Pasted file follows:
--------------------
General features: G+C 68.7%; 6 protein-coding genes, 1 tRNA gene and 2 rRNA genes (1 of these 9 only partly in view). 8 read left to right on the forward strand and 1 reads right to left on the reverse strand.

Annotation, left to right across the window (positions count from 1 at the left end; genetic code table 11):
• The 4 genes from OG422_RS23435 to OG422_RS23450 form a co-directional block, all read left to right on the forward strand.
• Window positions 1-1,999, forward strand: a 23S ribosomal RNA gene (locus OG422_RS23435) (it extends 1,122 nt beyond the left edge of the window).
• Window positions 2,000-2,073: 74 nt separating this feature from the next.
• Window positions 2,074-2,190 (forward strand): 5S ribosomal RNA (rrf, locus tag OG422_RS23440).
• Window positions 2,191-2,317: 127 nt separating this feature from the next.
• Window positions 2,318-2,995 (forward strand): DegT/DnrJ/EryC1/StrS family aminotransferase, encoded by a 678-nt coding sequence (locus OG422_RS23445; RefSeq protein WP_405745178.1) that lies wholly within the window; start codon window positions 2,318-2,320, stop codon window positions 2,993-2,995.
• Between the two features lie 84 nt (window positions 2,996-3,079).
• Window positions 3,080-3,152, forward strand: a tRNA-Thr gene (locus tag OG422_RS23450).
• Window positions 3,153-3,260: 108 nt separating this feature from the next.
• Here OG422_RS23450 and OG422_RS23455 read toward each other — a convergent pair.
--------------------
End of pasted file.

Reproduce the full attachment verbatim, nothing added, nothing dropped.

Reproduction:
General features: G+C 68.7%; 6 protein-coding genes, 1 tRNA gene and 2 rRNA genes (1 of these 9 only partly in view). 8 read left to right on the forward strand and 1 reads right to left on the reverse strand.

Annotation, left to right across the window (positions count from 1 at the left end; genetic code table 11):
• The 4 genes from OG422_RS23435 to OG422_RS23450 form a co-directional block, all read left to right on the forward strand.
• Window positions 1-1,999, forward strand: a 23S ribosomal RNA gene (locus OG422_RS23435) (it extends 1,122 nt beyond the left edge of the window).
• Window positions 2,000-2,073: 74 nt separating this feature from the next.
• Window positions 2,074-2,190 (forward strand): 5S ribosomal RNA (rrf, locus tag OG422_RS23440).
• Window positions 2,191-2,317: 127 nt separating this feature from the next.
• Window positions 2,318-2,995 (forward strand): DegT/DnrJ/EryC1/StrS family aminotransferase, encoded by a 678-nt coding sequence (locus OG422_RS23445; RefSeq protein WP_405745178.1) that lies wholly within the window; start codon window positions 2,318-2,320, stop codon window positions 2,993-2,995.
• Between the two features lie 84 nt (window positions 2,996-3,079).
• Window positions 3,080-3,152, forward strand: a tRNA-Thr gene (locus tag OG422_RS23450).
• Window positions 3,153-3,260: 108 nt separating this feature from the next.
• Here OG422_RS23450 and OG422_RS23455 read toward each other — a convergent pair.